In 2018, everyone has become overwhelmingly aware of how detrimental drinking soda can be for your health, but millions of people still adore their beloved carbonated beverages, and the industry is still thriving. It seems as though most people fall into one of three categories where food is concerned in this day and age. They either fall under the totally organic, healthy eating lifestyle, the soda drinking/eat what they like category, or they live somewhere in the middle, as someone who watches what they eat, but still has cake. All in moderation, right?
Well, the issue with soda is that it really has no nutritional value whatsoever. So much so, that it can deteriorate your bones, your teeth, and your waistline if it’s consumed all too often. Children have become totally addicted to it, with some only consuming soda products entirely all day long, with no milk, water, or otherwise being incorporated into their daily diet. Gone are the days for most where Mom was a stay at home parent having home cooked meals ready each night. Parents have to work in this day and age, and often kids are at home tending to their own meal choices, which can lead to excess soda drinking, and unhealthy dinners. Because of such a fine line soda is walking, many lawmakers have been rather diligent trying to get states to pass a soda tax to deter people from consuming sodas so often if they cost more.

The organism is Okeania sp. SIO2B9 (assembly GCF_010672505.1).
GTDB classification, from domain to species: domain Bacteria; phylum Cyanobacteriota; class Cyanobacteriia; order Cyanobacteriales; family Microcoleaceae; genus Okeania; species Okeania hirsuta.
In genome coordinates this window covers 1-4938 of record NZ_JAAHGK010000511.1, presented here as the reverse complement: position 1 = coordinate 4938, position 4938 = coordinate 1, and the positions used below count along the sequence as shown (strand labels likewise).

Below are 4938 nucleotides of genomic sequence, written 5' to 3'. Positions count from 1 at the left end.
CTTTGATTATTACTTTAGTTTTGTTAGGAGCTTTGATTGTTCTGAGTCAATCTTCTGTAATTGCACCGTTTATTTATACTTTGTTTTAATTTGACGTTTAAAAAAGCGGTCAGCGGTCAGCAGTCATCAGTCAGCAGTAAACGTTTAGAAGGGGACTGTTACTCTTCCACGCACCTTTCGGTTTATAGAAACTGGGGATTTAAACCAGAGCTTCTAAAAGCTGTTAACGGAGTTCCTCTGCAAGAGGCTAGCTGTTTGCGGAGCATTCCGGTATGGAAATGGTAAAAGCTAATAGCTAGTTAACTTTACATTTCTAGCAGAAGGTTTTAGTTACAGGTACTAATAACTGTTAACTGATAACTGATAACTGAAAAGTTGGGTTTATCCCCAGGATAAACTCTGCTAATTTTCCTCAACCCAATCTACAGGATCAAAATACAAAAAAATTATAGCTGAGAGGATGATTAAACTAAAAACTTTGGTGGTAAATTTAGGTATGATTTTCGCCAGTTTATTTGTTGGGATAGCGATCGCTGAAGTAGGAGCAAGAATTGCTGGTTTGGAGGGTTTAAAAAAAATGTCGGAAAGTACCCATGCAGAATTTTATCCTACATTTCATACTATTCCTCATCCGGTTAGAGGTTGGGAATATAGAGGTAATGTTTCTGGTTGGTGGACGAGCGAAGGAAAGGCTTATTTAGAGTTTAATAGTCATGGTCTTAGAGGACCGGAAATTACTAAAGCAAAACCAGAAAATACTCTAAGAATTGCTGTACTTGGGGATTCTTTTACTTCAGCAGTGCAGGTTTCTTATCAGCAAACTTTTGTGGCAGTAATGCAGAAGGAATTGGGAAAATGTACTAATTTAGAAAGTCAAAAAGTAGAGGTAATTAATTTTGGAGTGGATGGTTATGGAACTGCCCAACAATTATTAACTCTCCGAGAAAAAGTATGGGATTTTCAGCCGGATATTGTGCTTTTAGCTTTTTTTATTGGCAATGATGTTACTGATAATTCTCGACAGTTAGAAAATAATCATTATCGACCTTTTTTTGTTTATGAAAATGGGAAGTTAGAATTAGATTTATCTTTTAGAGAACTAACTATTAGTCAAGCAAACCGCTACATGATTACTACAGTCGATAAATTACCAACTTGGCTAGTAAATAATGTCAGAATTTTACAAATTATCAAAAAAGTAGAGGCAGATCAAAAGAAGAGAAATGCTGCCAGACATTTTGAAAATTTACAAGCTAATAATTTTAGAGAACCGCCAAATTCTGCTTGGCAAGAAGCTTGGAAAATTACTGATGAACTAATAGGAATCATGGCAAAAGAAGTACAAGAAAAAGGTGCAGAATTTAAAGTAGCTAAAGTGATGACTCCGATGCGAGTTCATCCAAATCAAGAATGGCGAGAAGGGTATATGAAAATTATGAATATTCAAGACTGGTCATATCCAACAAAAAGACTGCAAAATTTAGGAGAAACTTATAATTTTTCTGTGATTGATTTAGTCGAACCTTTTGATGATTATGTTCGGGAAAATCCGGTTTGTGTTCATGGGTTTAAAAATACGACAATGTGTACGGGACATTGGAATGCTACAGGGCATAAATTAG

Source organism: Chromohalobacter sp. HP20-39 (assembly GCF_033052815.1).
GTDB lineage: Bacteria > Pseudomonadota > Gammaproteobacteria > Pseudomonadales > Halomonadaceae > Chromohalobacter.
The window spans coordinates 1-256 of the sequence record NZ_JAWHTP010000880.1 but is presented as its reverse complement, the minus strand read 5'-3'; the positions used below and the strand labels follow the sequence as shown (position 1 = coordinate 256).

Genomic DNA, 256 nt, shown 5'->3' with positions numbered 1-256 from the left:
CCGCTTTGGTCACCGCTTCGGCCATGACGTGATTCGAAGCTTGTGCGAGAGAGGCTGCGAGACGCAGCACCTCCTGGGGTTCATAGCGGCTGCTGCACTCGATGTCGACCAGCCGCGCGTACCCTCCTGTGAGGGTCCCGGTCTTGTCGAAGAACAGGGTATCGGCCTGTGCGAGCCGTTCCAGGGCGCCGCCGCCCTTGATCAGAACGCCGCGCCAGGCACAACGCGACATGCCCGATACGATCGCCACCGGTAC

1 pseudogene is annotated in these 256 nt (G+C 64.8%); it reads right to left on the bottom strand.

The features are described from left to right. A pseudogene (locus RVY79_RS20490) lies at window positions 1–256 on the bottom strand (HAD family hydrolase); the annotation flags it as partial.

Gov. Doug Ducey recently signed the House Bill 2484, which prohibits additional taxes to be implemented or sugary drinks. The tax has a reputation for being passed in more “liberal” cities, but overall you would think politics aside here, everyone should want to eat healthy with, or without the tax. This HB 2484 law ensures that local governmental authorities only tax all food products fairly and equally.
AZ Central provided this bleep; “We just can’t let government use tax rates to pick winners and losers in foods and beverages in what we consume today, and to have them try to influence consumers of what they deem to be a good or a bad food,” Explained by Tim McCabe, who is a representative of the Arizona Food Marketing Alliance.
Time will tell if these types of measures already passed in other cities are truly effective at deterring folks from making future soda purchases or not. Thus far, it looks like it will take quite an effort to get the war on surgery drinks to end.